What’s Your Favorite Story?

A reflection of storytelling through the lense of a pandemic pastime

My pandemic pastime is rewatching entire franchises of content. In 2020, my wife and I rewatched the entire Marvel Cinematic Universe from start to finish. 2021 is devoted to the entire Star Wars empire — not just the films, but all the canonized tv shows as well.

So far, we’ve watched the three prequels (meh), the amazing Clone Wars show, the even more amazing Rebels show Solo, and Rogue One. Next up is the original trilogy. I also snuck in a complete playing of the Star Wars: Fallen Order video game that takes place around the same time as Rebels. I am a completionist.

Both Star Wars and the Marvel Cinematic Universe have one major thing that makes them timeless treasures. Yes, they’re both owned by Disney, but that isn’t why they are iconic. Both franchises engage exceptional storytelling.

Because of the vastness of content and scope, there are thousands of characters in each franchise. They span time periods, genres, and locations, so it’s easy to add new characters and stories that are equally compelling as the ones we know and love. But Marvel and Star Wars both tell compelling stories that are fun and engaging. Their stories draw us in and make us want to cheer when the characters succeed and mourn when they’re lost.

While Marvel and Star Wars are blessed with Disney-sized budgets, great storytelling only requires a great storyteller.

I was recently reminded of the movie Big Fish. It came out several years ago and is the tale of a storyteller. In his mind, life isn’t that interesting, so he embellishes — a lot. The title story involves catching a fish so large it outgrows the bathtub. While completely fanciful, his stories are captivating and the listeners what to know what happens next.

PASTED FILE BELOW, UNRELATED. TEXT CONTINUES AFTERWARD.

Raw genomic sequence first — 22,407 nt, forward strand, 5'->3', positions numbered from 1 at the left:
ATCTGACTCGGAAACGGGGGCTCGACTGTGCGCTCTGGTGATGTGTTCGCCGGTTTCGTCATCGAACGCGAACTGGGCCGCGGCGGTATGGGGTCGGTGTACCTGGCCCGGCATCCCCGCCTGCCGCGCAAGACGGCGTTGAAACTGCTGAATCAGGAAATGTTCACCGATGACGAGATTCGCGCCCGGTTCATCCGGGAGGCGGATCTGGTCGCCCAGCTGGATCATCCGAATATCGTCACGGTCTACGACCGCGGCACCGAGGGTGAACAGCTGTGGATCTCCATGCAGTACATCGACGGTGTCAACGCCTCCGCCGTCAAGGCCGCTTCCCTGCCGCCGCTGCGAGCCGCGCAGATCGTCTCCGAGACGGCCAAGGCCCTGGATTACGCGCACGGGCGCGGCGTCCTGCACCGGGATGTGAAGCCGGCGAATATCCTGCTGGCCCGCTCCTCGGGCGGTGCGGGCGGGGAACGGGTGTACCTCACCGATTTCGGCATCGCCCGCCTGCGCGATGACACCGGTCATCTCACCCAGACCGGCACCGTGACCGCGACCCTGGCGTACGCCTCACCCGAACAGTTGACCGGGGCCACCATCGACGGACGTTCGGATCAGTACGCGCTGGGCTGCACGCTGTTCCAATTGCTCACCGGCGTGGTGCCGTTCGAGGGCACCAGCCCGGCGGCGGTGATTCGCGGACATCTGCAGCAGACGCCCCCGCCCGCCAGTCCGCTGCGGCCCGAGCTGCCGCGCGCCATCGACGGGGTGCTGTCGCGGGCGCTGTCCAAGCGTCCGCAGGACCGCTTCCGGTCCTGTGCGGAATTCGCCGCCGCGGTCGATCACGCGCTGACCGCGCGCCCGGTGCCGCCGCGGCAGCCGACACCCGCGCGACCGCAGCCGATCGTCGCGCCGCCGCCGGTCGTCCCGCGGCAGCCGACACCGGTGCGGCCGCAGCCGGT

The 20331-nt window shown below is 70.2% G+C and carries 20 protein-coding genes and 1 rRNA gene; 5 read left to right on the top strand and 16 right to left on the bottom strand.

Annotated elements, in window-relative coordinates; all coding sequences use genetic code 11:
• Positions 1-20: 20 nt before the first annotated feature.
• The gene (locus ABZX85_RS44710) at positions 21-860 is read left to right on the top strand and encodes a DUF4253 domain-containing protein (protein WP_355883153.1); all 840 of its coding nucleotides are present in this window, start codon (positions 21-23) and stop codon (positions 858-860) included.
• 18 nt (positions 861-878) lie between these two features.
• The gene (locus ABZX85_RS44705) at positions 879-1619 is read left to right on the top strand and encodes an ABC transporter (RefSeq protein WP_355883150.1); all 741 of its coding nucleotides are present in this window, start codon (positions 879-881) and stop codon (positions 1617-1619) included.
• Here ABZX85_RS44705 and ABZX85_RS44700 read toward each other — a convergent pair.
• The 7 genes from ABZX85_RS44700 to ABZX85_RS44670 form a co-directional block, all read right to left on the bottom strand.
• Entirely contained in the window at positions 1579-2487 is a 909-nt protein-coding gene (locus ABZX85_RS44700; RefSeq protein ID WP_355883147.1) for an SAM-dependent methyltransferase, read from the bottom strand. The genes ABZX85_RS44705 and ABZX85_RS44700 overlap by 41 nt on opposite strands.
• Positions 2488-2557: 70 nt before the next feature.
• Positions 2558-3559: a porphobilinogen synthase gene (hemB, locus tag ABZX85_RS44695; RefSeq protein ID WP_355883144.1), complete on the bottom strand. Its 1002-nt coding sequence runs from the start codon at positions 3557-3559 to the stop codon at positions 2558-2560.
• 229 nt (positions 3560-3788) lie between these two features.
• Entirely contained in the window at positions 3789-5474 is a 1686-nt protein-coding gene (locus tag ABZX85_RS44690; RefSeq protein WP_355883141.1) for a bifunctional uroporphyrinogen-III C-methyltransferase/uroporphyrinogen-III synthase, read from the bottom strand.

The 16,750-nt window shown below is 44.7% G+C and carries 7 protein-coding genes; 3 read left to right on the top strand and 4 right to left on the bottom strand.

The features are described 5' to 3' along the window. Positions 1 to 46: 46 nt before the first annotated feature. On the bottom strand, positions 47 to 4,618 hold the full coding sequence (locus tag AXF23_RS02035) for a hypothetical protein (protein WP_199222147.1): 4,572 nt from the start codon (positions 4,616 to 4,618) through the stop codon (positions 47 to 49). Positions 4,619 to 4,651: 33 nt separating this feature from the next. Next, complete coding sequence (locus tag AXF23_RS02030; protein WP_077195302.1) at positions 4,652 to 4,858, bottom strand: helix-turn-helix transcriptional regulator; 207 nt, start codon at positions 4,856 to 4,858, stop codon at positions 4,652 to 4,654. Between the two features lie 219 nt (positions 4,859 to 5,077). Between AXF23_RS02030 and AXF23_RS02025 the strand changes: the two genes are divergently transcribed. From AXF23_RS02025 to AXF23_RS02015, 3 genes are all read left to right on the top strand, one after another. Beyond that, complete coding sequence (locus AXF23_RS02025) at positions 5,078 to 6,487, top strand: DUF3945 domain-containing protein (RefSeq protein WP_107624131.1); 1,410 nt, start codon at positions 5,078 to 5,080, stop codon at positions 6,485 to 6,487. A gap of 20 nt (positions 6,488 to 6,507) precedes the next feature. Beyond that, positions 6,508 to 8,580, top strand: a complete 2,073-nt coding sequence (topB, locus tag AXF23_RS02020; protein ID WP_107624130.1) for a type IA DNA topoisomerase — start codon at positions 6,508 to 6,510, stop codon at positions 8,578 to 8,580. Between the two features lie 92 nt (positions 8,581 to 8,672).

We all love a good story. Whether it’s a massive franchise like Marvel or Star Wars or the tales we share with friends, we all love and appreciate a great story.

Storytelling is a vital component for every creator. For writers, storytelling is obvious. Chefs tell stories through the ingredients of a dish or the components of a meal. Photographers tell stories with the frames they capture. Good marketers tell captivating stories where you and are the main character. We’re inundated in the best way possible with stories.

What is your favorite story? Is it a massive franchise or a subtle tale? Is it a meal, a memory, or something you came up with on the spot? Hit reply and share a story with me. I can’t wait to hear them.

A version of this story originally appeared in my weekly newsletter, Eat Your Words. Eat Your Words is an idiom meaning to take back what you’ve said. For me, the phrase combines my two favorite things: eating and writing. The Eat Your Words by Justin Cox newsletter mixes writing and creativity advice with featured meals and recipes. It’s the best of both worlds, delivered right to your inbox every week. Sign up today!

Freelance content writer and writing coach. Co-Founder of The Writing Cooperative. Let’s connect: https://justincox.com/.

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